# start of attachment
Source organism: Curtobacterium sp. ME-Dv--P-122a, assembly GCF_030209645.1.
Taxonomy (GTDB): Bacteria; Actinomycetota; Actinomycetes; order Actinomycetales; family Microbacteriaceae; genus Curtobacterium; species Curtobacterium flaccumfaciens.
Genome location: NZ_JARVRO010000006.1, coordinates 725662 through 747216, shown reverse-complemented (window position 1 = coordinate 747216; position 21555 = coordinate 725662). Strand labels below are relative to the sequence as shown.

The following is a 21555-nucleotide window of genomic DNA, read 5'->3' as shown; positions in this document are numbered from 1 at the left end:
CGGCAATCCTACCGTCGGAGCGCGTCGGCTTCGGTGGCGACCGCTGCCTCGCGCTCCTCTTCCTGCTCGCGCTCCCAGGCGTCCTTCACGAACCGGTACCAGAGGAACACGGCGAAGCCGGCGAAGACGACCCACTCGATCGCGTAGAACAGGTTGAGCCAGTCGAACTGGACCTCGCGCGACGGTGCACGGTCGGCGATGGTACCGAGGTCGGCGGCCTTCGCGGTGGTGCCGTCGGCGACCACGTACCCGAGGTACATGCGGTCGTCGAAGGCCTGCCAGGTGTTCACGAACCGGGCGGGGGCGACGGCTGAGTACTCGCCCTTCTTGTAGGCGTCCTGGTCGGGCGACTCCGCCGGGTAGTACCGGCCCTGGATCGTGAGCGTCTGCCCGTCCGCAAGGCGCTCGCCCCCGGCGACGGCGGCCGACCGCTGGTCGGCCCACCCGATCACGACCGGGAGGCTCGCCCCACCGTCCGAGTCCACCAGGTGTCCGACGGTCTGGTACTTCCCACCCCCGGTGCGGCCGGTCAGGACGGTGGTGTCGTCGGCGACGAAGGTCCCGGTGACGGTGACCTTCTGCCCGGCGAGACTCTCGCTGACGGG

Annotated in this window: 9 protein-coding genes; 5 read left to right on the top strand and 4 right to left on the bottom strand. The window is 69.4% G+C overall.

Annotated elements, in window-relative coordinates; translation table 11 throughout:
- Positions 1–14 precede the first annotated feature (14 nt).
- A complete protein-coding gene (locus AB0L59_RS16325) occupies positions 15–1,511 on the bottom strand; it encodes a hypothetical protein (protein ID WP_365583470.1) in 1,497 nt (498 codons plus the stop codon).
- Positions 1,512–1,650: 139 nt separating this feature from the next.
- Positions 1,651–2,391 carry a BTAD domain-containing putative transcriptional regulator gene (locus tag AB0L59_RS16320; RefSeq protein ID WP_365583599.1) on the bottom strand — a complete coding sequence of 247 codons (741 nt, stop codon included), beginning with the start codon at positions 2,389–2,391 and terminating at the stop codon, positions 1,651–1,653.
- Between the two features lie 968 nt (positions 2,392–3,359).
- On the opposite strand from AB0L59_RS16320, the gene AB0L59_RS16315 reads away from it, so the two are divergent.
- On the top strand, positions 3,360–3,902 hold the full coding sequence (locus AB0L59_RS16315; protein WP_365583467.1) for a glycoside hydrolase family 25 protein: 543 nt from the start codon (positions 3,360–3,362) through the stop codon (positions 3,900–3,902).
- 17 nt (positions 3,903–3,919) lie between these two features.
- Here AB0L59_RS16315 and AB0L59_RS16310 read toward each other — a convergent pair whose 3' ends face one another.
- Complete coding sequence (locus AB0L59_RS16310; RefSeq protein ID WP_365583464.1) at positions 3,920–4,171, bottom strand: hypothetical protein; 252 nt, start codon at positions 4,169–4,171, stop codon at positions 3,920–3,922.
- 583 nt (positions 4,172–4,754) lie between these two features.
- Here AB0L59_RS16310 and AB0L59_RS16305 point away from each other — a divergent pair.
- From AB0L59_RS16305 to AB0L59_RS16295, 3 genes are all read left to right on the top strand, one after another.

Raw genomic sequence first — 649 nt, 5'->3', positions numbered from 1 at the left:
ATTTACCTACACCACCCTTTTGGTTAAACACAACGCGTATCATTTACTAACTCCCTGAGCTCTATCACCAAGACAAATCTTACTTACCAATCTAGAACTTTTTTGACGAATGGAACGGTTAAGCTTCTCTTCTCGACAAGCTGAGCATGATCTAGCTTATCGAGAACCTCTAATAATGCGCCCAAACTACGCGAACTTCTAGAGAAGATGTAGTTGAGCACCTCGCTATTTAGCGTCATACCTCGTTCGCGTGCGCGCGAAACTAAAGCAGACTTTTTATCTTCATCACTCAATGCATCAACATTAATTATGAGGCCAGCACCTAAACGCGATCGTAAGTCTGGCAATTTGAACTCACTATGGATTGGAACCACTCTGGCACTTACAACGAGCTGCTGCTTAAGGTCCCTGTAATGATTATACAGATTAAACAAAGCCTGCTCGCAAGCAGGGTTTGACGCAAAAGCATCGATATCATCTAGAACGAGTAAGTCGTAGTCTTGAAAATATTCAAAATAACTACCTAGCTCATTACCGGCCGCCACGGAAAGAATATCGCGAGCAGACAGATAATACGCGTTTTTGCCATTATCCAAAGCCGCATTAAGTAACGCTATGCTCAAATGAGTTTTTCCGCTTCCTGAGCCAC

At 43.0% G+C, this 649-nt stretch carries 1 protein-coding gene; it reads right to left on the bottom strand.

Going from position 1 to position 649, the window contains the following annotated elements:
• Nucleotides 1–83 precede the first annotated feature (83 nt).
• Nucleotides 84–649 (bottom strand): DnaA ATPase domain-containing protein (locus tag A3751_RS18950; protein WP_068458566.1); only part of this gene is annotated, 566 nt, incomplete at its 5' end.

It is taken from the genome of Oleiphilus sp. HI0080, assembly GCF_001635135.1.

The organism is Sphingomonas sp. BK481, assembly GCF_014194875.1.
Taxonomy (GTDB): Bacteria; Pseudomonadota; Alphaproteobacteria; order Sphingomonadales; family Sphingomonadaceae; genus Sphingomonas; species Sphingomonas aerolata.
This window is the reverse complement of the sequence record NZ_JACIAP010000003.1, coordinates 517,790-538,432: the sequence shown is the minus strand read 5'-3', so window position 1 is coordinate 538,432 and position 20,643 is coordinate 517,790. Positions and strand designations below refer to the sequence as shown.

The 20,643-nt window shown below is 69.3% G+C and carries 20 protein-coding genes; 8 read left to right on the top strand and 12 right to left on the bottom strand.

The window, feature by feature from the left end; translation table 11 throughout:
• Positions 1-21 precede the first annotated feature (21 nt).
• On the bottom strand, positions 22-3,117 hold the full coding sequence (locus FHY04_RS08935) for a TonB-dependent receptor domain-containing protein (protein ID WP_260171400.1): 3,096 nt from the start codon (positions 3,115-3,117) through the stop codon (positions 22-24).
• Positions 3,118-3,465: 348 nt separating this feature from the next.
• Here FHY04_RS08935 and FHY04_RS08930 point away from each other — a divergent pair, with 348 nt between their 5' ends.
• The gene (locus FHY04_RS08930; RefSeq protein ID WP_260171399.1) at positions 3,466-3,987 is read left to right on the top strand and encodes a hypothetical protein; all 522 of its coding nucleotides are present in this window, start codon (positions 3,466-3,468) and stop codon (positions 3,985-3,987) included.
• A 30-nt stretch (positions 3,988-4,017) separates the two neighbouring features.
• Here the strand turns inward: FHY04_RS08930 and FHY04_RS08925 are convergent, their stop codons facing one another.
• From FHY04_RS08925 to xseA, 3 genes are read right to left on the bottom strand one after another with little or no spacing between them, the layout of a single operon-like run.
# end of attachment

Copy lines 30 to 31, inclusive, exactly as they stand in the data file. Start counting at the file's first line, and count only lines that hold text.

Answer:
This window is the reverse complement of the sequence record NZ_JACIAP010000003.1, coordinates 517,790-538,432: the sequence shown is the minus strand read 5'-3', so window position 1 is coordinate 538,432 and position 20,643 is coordinate 517,790. Positions and strand designations below refer to the sequence as shown.

The 20,643-nt window shown below is 69.3% G+C and carries 20 protein-coding genes; 8 read left to right on the top strand and 12 right to left on the bottom strand.